C'mon guys (and gals), its 2019 and git is the de facto SCM tool, the fact that we are even considering feature flagging anything is a sign that we need to rethink how we are doing things. I'm sorry, but I can't get on board with the idea that I'm releasing something to production that might not work. There could be other reasons as to why you might want to implement a feature flag, which I'm sure could be justified, but for the most part it just points to the fact that the process needs to be revisited and that branching strategies like git flow cause the need for this.

There are a lot of things that could cause the need for feature flagging, but instead of going over them here, I'll point you to an article that illustrates them very well.

The Process

Git flow might start off as a very productive branching strategy, but over time it seems the process gets muddled. We stop thinking of features as something that can be deployed almost immediately (and should be deployed as quickly as possible) and start shoving everything into epics. We rely on the fact that we have release branches before features go out instead of just releasing the feature when its ready; on top of that, most of the time we have to wait for feature x to be done before feature y can go out because they live in the same release branch and if you mention feature flagging one of those features I'm going to lose it!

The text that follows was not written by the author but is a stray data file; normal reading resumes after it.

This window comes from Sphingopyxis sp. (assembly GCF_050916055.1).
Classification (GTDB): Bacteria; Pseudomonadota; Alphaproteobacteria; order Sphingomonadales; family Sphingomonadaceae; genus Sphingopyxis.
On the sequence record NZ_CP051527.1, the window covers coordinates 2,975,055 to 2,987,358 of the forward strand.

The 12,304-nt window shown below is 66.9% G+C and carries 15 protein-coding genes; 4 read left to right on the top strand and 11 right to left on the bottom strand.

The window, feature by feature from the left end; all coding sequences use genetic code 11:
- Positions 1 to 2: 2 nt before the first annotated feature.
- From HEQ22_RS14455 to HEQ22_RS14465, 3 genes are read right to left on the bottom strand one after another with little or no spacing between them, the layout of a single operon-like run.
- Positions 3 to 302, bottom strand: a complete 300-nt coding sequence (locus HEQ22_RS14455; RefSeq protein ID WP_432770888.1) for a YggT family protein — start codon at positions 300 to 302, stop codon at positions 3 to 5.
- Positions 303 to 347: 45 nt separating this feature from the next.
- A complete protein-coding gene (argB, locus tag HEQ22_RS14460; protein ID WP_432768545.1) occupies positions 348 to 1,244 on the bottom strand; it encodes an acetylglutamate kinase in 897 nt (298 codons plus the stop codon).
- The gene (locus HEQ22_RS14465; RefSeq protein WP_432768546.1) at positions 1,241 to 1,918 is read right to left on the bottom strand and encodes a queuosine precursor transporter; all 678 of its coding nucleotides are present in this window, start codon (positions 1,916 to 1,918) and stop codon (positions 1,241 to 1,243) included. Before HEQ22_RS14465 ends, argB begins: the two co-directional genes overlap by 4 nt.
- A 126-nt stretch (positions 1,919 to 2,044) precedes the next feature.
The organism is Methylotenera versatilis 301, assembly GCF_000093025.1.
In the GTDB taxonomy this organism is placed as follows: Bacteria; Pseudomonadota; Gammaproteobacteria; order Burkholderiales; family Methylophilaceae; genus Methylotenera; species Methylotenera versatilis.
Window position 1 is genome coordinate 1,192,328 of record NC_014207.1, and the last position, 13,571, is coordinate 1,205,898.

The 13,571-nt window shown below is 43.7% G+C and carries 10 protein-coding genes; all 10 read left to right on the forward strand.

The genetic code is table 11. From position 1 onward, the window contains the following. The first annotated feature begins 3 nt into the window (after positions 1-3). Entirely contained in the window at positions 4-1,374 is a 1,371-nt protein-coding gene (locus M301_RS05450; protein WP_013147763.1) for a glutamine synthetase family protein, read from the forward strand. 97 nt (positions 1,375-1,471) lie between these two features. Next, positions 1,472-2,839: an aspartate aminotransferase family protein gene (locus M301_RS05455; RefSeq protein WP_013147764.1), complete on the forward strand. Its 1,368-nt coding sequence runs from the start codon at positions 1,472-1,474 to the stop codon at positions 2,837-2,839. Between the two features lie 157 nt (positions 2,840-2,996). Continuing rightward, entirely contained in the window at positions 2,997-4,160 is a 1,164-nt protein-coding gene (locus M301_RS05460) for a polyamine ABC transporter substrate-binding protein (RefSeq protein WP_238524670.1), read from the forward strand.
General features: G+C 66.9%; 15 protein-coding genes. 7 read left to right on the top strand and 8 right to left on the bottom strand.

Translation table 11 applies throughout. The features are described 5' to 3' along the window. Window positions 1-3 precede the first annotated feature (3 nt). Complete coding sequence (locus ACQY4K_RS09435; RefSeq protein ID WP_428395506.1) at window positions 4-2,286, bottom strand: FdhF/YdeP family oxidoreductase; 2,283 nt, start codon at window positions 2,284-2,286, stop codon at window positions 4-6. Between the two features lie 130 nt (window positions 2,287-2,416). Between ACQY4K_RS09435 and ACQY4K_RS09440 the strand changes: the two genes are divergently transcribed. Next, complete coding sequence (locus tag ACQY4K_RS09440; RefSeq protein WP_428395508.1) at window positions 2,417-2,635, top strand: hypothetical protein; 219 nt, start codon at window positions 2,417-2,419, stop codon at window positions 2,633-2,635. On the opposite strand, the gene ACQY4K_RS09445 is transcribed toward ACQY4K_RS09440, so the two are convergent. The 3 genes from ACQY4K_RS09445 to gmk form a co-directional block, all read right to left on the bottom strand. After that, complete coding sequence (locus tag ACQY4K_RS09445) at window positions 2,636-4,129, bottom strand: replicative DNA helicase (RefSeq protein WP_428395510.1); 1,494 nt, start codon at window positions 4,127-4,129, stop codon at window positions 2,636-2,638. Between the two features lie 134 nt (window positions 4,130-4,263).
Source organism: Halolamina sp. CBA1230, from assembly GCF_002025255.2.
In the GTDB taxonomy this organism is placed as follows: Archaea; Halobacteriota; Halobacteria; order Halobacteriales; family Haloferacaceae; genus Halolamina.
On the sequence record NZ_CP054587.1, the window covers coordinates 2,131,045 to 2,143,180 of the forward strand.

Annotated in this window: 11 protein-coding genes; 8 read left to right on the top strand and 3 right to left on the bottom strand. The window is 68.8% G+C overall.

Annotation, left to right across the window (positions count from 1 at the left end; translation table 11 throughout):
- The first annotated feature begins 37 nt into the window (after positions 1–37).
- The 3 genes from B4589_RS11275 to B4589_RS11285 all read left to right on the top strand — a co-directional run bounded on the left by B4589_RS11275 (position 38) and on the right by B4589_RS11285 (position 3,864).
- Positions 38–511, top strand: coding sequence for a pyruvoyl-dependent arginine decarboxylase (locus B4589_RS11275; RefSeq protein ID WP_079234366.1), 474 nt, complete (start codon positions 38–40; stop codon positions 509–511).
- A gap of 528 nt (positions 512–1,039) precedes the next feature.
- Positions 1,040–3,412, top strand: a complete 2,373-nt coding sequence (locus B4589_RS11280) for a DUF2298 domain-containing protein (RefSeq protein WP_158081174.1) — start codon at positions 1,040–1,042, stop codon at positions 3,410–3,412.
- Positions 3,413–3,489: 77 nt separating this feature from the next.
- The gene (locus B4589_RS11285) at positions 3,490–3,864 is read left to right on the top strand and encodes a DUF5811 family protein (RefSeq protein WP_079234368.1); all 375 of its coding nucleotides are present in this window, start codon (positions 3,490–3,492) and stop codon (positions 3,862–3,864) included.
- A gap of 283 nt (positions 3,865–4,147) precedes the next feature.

Planned releases just have a waterfall type feeling to me, call me crazy, but I want to have often unplanned releases and if your worried about what might happen in this scenario I recommend this great instructional video done by group x:

Enter GitHub Flow (Master Only)

Am I crazy? When mentioning deviating from git flow instead of getting sound arguments I would just get an appeal to authority and well... what do you say to that?!

Well now an authority does use master only, and for all of you Microsoft haters out there, they started doing it before they were bought by the tech giant. Does that change the fact that master only was always a good strategy? No of course not! In fact, git was created with this strategy in mind! I believe there were a lot of reasons why git flow was adopted, one of which was the inability to easily spin up sites per feature branch in the past and properly test them individually. Now that we have PAAS and Docker, what is really stopping us from adopting a master only branching strategy?

Did you read GitHub's explanation of master only? Really simple right? You have one source of truth, master. When you need a feature created you branch off of master, test that feature in its own branch, merge to master and deploy!!!! No more annoying merge conflicts merging 1.2.2 to 1.2.1 to 1.2 to develop, no more long release cycles, no more feature flagging!

I've done master only on both small and large teams and it was always a very simple effective strategy that helped us to release often and avoid really silly merge conflicts. I understand that every team and/or project is different and maybe master only isn't the right strategy for you, but before we make another appeal to authority as a reason to stick with git flow (or not go with master only) lets take a leap of certainty and switch to GitHub Flow!